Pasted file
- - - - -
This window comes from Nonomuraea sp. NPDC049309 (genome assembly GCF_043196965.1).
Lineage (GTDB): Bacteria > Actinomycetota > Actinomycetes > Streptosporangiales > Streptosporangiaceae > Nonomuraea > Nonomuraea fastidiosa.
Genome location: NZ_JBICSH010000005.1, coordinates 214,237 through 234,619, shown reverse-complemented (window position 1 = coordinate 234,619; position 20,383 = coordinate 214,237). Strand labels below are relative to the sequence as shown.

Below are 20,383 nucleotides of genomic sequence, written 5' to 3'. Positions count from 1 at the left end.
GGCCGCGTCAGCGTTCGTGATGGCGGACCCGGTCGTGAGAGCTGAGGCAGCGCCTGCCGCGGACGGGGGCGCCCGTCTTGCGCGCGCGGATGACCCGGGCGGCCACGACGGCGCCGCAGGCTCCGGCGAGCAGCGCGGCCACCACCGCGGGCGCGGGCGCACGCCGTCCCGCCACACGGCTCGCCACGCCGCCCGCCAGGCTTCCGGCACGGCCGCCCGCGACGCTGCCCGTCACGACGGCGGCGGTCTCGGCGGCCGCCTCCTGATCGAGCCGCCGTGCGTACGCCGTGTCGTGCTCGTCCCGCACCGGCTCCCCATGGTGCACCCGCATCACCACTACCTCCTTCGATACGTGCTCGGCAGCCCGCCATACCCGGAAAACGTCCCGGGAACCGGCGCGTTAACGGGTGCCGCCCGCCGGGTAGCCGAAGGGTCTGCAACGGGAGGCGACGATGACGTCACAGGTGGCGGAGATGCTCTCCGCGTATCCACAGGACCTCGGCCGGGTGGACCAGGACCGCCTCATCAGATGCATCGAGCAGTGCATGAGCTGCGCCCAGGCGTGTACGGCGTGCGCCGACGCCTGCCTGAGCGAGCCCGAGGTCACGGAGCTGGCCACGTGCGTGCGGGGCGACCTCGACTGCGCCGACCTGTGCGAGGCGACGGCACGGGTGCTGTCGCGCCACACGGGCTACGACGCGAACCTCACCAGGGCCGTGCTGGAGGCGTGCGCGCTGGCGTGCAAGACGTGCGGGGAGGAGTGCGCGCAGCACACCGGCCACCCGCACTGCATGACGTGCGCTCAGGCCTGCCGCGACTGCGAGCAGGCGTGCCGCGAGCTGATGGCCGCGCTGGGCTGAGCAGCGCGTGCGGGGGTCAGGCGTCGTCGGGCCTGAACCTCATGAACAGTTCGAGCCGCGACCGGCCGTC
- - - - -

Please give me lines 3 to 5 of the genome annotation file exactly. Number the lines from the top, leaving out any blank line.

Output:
Genome location: NZ_JBICSH010000005.1, coordinates 214,237 through 234,619, shown reverse-complemented (window position 1 = coordinate 234,619; position 20,383 = coordinate 214,237). Strand labels below are relative to the sequence as shown.

Below are 20,383 nucleotides of genomic sequence, written 5' to 3'. Positions count from 1 at the left end.
GGCCGCGTCAGCGTTCGTGATGGCGGACCCGGTCGTGAGAGCTGAGGCAGCGCCTGCCGCGGACGGGGGCGCCCGTCTTGCGCGCGCGGATGACCCGGGCGGCCACGACGGCGCCGCAGGCTCCGGCGAGCAGCGCGGCCACCACCGCGGGCGCGGGCGCACGCCGTCCCGCCACACGGCTCGCCACGCCGCCCGCCAGGCTTCCGGCACGGCCGCCCGCGACGCTGCCCGTCACGACGGCGGCGGTCTCGGCGGCCGCCTCCTGATCGAGCCGCCGTGCGTACGCCGTGTCGTGCTCGTCCCGCACCGGCTCCCCATGGTGCACCCGCATCACCACTACCTCCTTCGATACGTGCTCGGCAGCCCGCCATACCCGGAAAACGTCCCGGGAACCGGCGCGTTAACGGGTGCCGCCCGCCGGGTAGCCGAAGGGTCTGCAACGGGAGGCGACGATGACGTCACAGGTGGCGGAGATGCTCTCCGCGTATCCACAGGACCTCGGCCGGGTGGACCAGGACCGCCTCATCAGATGCATCGAGCAGTGCATGAGCTGCGCCCAGGCGTGTACGGCGTGCGCCGACGCCTGCCTGAGCGAGCCCGAGGTCACGGAGCTGGCCACGTGCGTGCGGGGCGACCTCGACTGCGCCGACCTGTGCGAGGCGACGGCACGGGTGCTGTCGCGCCACACGGGCTACGACGCGAACCTCACCAGGGCCGTGCTGGAGGCGTGCGCGCTGGCGTGCAAGACGTGCGGGGAGGAGTGCGCGCAGCACACCGGCCACCCGCACTGCATGACGTGCGCTCAGGCCTGCCGCGACTGCGAGCAGGCGTGCCGCGAGCTGATGGCCGCGCTGGGCTGAGCAGCGCGTGCGGGGGTCAGGCGTCGTCGGGCCTGAACCTCATGAACAGTTCGAGCCGCGACCGGCCGTC